The rest of the photos will just give you a taste of what it was like….
cans which contained Cyclone B (used in the gas chambers)
piles of prisones’ shoes….
toilets….. (Imagine dying of malnutrition, rat bites, dehydration, etc., causing you many different illnesses…..now add that to everyone else surrounding you…all needing the toilets. It’s so awful, but it is truly what they went through.) Oh…they had to clean their own toilets, too.
their bunks (often times 5 or 6 prisoners would sleep on one bunk)…
After the tour was done, we walked back to the main entrance. I was thinking about so many things…but mostly about how tired I was…physically & emotionally. I then looked down to the ground and saw what I was walking on.
Some of you might look at this ground and think it isn’t too bad. I can assure you that it was slightly difficult to walk on even with tennis shoes on. Then I began to think about the prisoners. Many were given shoes, but the quality was awful. Many walked barefoot….in the freezing ice and snow.
Although it was a very sad experience, I am really glad I went. I learned a lot about it, and it put things into a new perspective. I really encourage you to visit the camps someday if you are able. It is a really sad, yet important, part of the world’s history.
To something much less sad…
The Salt Mines!
This was a very fun and interesting tour! The salt mine has over 2,000 chambers, and if I remember correctly, it is over 700 years old. Some parts are still used for mining, but very little. It is mostly a tourist attraction.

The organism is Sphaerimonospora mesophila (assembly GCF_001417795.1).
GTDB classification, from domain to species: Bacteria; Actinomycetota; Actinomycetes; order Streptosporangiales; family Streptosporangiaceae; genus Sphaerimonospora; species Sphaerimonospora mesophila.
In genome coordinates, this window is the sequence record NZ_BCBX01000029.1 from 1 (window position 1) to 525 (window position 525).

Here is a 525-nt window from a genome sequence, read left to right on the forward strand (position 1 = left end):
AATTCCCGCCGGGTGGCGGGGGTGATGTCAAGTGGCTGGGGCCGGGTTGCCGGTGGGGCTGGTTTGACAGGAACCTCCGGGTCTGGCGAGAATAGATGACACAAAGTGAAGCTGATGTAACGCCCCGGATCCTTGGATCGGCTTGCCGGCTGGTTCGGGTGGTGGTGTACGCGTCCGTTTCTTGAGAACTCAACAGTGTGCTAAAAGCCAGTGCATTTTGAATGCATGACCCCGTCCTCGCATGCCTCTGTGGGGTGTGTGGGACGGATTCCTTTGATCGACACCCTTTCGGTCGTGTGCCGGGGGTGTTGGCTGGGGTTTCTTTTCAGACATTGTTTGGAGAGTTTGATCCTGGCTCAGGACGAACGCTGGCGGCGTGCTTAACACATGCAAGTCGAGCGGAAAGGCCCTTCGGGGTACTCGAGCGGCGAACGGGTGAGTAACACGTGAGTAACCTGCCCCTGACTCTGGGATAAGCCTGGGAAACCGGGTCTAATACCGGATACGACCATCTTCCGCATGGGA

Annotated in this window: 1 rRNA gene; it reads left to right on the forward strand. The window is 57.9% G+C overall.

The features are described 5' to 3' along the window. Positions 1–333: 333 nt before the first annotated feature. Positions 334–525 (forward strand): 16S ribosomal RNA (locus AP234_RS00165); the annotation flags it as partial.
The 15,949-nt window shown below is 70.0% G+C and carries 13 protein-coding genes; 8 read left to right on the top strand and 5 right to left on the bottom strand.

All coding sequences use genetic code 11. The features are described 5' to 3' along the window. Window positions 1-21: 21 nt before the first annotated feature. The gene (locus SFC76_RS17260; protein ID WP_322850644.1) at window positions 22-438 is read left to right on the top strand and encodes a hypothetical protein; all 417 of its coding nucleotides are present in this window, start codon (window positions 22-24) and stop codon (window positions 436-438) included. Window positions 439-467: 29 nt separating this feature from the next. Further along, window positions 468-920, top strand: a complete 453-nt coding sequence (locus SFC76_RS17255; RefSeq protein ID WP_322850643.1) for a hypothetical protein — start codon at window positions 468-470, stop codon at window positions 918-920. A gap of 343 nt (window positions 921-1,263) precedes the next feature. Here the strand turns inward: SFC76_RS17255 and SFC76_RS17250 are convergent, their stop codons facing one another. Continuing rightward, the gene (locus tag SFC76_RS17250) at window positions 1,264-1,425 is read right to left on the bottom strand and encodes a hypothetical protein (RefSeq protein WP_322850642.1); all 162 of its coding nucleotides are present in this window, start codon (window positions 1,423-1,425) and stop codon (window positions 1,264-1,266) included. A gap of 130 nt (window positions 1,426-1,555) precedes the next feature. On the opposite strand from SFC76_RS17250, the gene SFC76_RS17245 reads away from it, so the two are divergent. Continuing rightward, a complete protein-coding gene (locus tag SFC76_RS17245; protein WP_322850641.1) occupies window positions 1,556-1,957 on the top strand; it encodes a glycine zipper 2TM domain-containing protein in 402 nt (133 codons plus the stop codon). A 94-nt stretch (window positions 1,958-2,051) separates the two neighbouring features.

It was a looooonnngggg way down….
I even tasted the salt to make sure this wasn’t all a bunch of lies…
They had numerous chapels throughout the mine that the miners built themselves…
Here is the largest chapel built by 3 miners… (You had to pay money to take photos in the chamber. So, thank you Amber for this nice shot!) It was HUGE! About 11-12 weddings take place here each year…
The coolest chamber was this….
…a concert/dining hall. Concerts are performed here each year. Maybe someday I can go back with my cello!
The last day we were in Krakow, we toured the city, ate food, shopped…all the normal touristy things. :)
Then, we were off to Stockholm, Sweden!
To be honest, we were all exhausted once we arrived in Stockholm. Actually, let me rephrase that. We were exhausted BEFORE we arrived in Stockholm. So, we weren’t quite as busy the next few days.
We made it to an aquarium…which was lame. It was cool to see fish…(I like fish)… but it was not as exciting as we had hoped for.
Mostly, we just enjoyed walking around the city & taking in the sights & happenings. We shopped a bit….and of course had to stop at the H&M clothing store. My favorite AND it originated in Sweden.
The weather was pretty nice while we were there….except it rained one day. Thankfully, that was the day of the symphony concert we attended!
The concert house has a market right outside it’s front doors. Pretty cool! Unfortunately, the original conductor, Gustavo Dudamel, (and the main reason I was going to Stockholm)…became ill the week of the concert. I was quite upset as that was something I was looking forward to for a long time. I have been considering studying conducting, and he is top notch. It would have been great to see him conduct live, but perhaps another concert I will see him.
However, Andrés Orozco-Estrada took Dudamel’s place, and he did an absolutely astounding job! I was so impressed, and the Gotenburg Symphony sounded incredible. I took my two friends, Trina & Zalika, along…. first one they’d ever attended. The best part was seeing my friends’ experience. They loved it so much, and I was so happy for them!
Trina-“I thought it was going to end on that big high note…but then he had those low basses come in & I threw-up happiness.”
Zalika- “Why am I feeling this way?!?!”—After hearing Beethoven’s Egmont Overture
It was a wonderful way to end the trip, and I am so happy my friends enjoyed it!